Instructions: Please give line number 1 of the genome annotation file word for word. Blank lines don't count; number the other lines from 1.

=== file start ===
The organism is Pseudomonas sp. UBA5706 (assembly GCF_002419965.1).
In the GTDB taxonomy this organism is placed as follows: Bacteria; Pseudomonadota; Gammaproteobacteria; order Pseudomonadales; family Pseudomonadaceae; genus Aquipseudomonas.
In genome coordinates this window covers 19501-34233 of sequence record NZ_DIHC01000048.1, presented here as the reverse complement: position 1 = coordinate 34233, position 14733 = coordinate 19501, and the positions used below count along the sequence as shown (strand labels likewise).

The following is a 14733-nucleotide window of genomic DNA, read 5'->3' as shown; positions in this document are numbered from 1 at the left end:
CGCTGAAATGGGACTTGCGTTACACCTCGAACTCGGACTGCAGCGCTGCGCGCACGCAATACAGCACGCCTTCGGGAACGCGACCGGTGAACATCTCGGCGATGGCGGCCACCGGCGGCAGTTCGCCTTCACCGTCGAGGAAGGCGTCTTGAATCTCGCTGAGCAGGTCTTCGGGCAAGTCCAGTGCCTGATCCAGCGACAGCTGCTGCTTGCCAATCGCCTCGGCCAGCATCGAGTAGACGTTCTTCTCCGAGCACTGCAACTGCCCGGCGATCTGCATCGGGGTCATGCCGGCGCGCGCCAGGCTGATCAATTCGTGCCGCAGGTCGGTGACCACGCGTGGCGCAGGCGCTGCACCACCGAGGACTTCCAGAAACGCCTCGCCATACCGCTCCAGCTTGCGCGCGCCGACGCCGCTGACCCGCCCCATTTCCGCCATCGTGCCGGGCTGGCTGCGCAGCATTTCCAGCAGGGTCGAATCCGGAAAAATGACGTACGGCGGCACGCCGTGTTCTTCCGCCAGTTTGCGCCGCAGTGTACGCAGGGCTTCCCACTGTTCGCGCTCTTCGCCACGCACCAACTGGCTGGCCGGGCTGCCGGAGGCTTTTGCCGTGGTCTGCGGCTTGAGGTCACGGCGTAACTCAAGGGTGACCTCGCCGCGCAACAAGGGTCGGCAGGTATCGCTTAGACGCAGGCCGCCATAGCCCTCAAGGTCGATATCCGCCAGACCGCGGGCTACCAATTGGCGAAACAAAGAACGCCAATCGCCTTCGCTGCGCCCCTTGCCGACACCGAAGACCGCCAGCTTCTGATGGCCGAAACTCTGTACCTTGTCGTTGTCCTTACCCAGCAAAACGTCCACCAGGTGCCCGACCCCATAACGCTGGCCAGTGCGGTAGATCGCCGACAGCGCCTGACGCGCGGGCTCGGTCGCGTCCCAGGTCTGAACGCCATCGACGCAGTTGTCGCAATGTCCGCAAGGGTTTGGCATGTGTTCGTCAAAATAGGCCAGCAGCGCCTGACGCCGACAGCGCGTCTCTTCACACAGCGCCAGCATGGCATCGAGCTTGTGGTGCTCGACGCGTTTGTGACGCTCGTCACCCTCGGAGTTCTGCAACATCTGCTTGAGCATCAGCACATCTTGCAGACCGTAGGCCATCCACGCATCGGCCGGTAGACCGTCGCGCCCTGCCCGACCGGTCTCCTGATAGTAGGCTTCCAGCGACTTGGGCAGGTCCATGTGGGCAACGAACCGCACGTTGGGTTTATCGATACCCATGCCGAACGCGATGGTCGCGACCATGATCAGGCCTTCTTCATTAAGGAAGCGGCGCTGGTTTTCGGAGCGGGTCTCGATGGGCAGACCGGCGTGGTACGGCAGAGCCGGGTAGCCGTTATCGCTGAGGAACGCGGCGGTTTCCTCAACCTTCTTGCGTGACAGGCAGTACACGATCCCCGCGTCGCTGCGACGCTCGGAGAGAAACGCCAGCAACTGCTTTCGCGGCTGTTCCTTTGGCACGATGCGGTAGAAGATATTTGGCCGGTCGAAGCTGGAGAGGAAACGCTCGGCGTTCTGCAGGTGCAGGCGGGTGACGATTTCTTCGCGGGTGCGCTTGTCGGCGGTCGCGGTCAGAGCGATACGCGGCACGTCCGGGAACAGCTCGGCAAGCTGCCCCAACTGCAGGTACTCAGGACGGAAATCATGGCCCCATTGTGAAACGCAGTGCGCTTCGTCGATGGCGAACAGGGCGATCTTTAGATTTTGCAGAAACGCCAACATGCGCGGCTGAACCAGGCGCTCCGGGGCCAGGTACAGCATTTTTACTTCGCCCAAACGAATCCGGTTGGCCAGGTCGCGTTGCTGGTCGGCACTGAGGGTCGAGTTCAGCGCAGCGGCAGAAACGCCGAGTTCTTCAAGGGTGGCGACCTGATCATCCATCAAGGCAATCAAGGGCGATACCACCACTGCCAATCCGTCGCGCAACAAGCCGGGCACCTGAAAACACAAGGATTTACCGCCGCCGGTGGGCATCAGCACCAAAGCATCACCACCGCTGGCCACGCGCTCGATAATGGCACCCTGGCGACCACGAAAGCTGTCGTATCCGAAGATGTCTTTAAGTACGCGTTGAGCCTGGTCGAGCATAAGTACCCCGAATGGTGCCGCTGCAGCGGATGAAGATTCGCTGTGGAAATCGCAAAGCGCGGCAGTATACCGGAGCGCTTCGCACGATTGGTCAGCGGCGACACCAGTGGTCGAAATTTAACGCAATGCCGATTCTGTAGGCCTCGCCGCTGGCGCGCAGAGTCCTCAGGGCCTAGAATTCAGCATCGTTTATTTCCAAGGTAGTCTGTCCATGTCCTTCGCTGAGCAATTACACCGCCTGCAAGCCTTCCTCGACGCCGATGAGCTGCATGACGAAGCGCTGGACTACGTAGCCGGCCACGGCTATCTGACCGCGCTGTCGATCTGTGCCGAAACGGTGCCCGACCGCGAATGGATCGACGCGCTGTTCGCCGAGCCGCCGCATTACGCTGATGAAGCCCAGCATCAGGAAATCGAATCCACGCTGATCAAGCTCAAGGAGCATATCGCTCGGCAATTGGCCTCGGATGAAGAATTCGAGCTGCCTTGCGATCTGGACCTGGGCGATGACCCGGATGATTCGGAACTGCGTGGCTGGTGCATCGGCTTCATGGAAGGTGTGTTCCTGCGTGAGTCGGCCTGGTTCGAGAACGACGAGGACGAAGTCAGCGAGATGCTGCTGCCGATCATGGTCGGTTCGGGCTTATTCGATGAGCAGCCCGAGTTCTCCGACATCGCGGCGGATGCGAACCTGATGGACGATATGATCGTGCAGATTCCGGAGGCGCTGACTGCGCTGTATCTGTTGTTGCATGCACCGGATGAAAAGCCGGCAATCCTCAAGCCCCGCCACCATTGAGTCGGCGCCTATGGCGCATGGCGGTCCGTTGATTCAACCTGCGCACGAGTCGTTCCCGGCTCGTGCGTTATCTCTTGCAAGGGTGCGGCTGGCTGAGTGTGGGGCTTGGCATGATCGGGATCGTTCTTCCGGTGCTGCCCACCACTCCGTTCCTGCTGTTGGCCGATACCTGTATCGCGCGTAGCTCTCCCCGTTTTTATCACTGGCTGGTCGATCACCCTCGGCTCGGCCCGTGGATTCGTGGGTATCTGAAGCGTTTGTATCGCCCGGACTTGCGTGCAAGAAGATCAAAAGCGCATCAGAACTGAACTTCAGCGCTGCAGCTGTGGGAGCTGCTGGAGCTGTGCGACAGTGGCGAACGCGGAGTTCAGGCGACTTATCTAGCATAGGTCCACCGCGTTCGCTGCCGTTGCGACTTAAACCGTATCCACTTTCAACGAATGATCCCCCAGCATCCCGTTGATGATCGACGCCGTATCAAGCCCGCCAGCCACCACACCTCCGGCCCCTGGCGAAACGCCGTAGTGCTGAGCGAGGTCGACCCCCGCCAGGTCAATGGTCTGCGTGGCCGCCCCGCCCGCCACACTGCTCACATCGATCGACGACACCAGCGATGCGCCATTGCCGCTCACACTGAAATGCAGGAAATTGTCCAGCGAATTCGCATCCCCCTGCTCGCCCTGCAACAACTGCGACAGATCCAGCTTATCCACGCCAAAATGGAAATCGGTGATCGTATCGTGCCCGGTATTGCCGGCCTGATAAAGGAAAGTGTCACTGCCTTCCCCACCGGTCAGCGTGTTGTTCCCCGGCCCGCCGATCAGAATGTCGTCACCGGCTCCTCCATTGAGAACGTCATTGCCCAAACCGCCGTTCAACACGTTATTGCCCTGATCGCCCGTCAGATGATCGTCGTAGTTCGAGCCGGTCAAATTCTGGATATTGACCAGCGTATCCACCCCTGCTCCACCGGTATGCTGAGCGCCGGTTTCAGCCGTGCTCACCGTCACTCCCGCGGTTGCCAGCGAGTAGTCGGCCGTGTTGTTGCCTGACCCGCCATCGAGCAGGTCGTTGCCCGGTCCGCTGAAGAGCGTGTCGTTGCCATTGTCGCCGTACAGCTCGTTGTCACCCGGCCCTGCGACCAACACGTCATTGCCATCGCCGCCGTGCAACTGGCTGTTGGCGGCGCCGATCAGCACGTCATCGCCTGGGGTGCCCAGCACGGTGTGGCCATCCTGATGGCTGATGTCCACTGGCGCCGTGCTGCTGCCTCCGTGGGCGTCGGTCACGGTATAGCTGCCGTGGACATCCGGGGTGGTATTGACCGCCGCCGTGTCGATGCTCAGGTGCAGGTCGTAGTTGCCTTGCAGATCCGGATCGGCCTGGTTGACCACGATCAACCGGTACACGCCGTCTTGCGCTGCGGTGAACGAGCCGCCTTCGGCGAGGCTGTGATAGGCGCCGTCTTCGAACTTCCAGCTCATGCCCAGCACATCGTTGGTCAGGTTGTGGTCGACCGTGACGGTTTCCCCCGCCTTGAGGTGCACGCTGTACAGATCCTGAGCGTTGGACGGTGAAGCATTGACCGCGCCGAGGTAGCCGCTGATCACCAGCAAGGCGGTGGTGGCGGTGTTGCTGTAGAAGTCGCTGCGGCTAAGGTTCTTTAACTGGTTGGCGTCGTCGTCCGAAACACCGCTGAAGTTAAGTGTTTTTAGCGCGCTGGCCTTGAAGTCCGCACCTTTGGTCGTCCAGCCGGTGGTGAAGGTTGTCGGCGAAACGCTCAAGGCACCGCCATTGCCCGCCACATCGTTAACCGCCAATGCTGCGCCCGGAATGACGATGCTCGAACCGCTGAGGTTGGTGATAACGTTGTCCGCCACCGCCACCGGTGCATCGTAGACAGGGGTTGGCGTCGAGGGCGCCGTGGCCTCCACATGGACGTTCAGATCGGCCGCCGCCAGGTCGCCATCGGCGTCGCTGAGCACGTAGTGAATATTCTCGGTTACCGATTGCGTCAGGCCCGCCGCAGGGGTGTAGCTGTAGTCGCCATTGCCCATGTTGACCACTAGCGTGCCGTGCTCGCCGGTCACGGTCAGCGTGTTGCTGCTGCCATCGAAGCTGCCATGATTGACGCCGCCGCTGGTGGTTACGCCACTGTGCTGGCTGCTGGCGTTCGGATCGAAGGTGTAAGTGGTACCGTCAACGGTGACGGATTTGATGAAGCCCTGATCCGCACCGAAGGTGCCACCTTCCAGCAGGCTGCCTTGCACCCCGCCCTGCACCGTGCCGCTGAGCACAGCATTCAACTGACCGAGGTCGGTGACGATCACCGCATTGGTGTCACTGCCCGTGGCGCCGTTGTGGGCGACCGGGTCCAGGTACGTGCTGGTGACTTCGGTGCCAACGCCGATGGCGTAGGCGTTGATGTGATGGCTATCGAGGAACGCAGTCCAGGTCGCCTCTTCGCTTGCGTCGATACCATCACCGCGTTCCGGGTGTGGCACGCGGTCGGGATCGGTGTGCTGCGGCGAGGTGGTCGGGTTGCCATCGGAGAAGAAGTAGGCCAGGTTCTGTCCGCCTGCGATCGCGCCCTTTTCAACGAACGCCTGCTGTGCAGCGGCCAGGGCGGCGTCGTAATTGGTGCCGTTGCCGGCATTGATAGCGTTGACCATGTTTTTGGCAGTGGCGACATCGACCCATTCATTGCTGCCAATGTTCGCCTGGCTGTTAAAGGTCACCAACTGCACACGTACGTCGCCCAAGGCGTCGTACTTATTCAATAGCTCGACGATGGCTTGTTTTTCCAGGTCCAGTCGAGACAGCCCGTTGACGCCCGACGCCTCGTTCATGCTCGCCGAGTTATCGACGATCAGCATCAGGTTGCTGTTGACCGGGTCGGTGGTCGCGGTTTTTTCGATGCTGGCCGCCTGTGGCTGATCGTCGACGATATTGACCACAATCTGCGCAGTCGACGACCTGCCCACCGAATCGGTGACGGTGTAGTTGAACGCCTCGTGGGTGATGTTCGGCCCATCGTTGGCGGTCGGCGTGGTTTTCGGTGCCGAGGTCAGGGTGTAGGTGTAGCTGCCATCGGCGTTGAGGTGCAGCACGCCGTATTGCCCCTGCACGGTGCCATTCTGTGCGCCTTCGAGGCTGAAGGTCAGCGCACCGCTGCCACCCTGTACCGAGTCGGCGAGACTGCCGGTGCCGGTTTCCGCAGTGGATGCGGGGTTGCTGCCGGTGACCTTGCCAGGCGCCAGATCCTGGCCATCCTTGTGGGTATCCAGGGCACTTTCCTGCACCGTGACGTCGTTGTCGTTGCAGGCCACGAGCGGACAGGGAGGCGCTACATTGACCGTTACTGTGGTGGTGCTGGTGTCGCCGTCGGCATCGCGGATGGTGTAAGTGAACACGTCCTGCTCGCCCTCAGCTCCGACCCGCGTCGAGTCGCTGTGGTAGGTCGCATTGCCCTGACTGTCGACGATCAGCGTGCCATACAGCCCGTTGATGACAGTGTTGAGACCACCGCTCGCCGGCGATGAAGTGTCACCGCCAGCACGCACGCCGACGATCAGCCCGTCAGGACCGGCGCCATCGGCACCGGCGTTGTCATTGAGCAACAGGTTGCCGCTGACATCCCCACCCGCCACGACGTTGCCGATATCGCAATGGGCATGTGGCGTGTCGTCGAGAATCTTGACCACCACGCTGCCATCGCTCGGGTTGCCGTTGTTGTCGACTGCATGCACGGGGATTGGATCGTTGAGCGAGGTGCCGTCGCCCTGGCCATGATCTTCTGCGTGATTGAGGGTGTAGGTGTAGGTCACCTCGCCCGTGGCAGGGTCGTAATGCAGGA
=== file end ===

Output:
The organism is Pseudomonas sp. UBA5706 (assembly GCF_002419965.1).